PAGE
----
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Outdoor Fireplace

Wood Burning Outdoor Fireplaces

Compare wood vs. gas fireplaces and see why a combination of both is best

  • Wood Burning Outdoor Fireplace This larger firebox allows for large beautifully crafted andirons that give the interior of the firebox more visual appeal when flames are low.
  • Wood Fueled Outdoor Fireplace The heat and visibility of wood fireplaces are far more dramatic than gas fired units, although most can be fitted to allow both wood and gas.
  • Outdoor Fireplace Chimney The height of this chimney with its fire safe cap ensures that smoke will rise freely and be less inclined to cause problems if wind direction blows it back toward the patio.
  • Wood Burning Outdoor Fireplace This ultra-wide firebox allows for much longer logs to be used, which eliminates the need to split or cut wood into pieces in order to fit it into a smaller box.
  • Wood Fueled Outdoor Fireplace When viewed from a long distance, the large wood firebox of this fireplace ensures the flames can be enjoyed from anywhere in this densely designed view lot landscape.
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An optimal outdoor fireplace allows you to choice whether to burn wood or to use gas for an easy source of heat. But when gas isn't an option, then a wood burning fireplace is the best choice. This option is ideal for regions or larger homesites where firewood is plentiful and cheap. It may be the only choice on sites where gas or propane installation is costly or unavailable altogether.

Wood burning fireplaces are controversial due to smoke and fire hazard. This makes them undesirable in cities where air quality is a serious problem. Many of these communities outlaw wood burning fireplaces both indoors and out, or they limit burning to certain days when conditions carry smoke out of the area.

But smoke is a bigger problem on a more intimate scale. A fireplace has a chimney which raises the source up so the adjacent living spaces are free of lingering smoke. However, your neighbors might experience the drift should prevailing breezes drive it in a particular direction. Beware of this to avoid conflicts.

Wood burning units are particularly undesirable in high wildfire hazard zones. Even with a spark arrestor, outdoor fires and their embers can be difficult to control, particularly when the wind kicks up. For this reason they are often banned from areas with a great deal of forest or chaparral surrounding residential areas that can become the source of a damaging fire.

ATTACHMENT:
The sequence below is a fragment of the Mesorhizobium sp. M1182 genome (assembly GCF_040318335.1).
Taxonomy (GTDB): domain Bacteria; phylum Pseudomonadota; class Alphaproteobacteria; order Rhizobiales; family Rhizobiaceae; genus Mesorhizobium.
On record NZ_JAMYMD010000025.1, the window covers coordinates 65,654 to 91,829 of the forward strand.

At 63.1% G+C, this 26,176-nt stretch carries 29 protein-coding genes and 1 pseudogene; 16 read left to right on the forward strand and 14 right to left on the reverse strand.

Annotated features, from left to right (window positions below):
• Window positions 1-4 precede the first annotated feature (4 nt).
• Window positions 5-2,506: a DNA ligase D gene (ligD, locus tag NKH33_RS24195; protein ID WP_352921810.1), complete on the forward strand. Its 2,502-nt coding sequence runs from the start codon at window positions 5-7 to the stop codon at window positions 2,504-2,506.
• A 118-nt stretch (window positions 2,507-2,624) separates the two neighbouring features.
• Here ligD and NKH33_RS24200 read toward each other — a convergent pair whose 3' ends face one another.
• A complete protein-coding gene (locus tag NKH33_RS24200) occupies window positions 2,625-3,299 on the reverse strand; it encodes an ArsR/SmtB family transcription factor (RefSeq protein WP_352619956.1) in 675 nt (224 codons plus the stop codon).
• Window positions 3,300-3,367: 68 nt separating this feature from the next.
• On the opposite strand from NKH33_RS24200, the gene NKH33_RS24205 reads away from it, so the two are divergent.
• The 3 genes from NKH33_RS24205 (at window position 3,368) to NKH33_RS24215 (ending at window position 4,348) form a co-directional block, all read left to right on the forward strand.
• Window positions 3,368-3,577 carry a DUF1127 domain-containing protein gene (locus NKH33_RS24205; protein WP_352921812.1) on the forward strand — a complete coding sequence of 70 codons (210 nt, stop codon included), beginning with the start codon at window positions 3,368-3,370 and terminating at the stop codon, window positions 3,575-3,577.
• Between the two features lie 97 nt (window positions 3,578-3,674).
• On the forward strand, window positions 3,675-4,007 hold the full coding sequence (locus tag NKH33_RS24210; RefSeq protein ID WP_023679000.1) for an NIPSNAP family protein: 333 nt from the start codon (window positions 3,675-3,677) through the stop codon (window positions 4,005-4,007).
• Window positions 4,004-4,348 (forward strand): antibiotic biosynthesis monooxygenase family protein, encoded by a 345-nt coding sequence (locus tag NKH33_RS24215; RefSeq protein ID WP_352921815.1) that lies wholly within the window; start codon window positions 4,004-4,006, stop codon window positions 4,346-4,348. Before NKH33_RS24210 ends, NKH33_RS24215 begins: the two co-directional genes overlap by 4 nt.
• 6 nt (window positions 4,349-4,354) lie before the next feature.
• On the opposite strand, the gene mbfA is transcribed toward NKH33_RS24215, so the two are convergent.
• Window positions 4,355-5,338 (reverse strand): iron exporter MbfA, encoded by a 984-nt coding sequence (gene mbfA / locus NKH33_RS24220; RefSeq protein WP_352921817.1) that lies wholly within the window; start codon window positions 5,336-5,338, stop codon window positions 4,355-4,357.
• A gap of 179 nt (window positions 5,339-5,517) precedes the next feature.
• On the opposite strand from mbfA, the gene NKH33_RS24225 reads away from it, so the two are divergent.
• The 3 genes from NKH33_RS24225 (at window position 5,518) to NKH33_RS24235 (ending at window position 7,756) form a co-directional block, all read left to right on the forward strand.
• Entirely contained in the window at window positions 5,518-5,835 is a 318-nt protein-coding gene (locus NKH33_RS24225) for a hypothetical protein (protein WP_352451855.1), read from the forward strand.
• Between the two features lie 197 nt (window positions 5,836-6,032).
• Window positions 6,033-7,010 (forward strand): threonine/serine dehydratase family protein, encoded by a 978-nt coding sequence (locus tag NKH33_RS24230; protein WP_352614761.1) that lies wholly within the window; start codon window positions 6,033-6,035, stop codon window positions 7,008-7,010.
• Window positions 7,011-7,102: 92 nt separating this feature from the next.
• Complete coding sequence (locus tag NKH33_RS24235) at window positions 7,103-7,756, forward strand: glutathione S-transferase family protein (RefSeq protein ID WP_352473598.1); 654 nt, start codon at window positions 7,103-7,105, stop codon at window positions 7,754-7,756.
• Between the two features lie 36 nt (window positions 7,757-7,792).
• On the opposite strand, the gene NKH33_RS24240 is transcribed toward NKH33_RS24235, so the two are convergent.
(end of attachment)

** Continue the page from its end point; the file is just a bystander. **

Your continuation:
In high fire regions the building code may be very specific about the kids of spark arrestors allowed for the chimney. The spark arrestor is vital to preventing embers from floating into adjacent wildlands or structures. Failure to add one to your project can result in significant liability.

FirewoodFor fireplaces that burn wood, you must have a ready supply of fuel on hand. That makes storage spaces an important part of the design. These fireplaces are often constructed with large open boxes that hold a great supply of wood, which costs money to create. A more affordable option is to design the space so there's an area behind a wall or the fireplace itself that is dry and large enough to store wood. While wood in side boxes is not unappealing to look at, it can increase maintenance when rodents and insects decide to take up residence there.

This is why a built in box provided with secure doors keeps wood dry in all weather so the wood remains easy to start. Secure enclosure also helps keep pests out of the wood supply. Failure to provide this source close to the fireplace could mean repeated trips to bring in more logs from a satellite wood pile. While it's not a huge inconvenience, it can be a burden while entertaining.

Firewood storage is key to safety as well. It eliminates loose firewood stacks close to outdoor living spaces that can become problematic for foot traffic. They're also highly unattractive when protected from rain by tarps. A fireplace can consume an amazing amount of wood over the course of a long evening of use, so the more storage area provided, the longer your fire lasts without hauling in fresh fuel.

Contributing Author:

Maureen Gilmer, contributing writer for Landscaping Network, author and syndicated columnist

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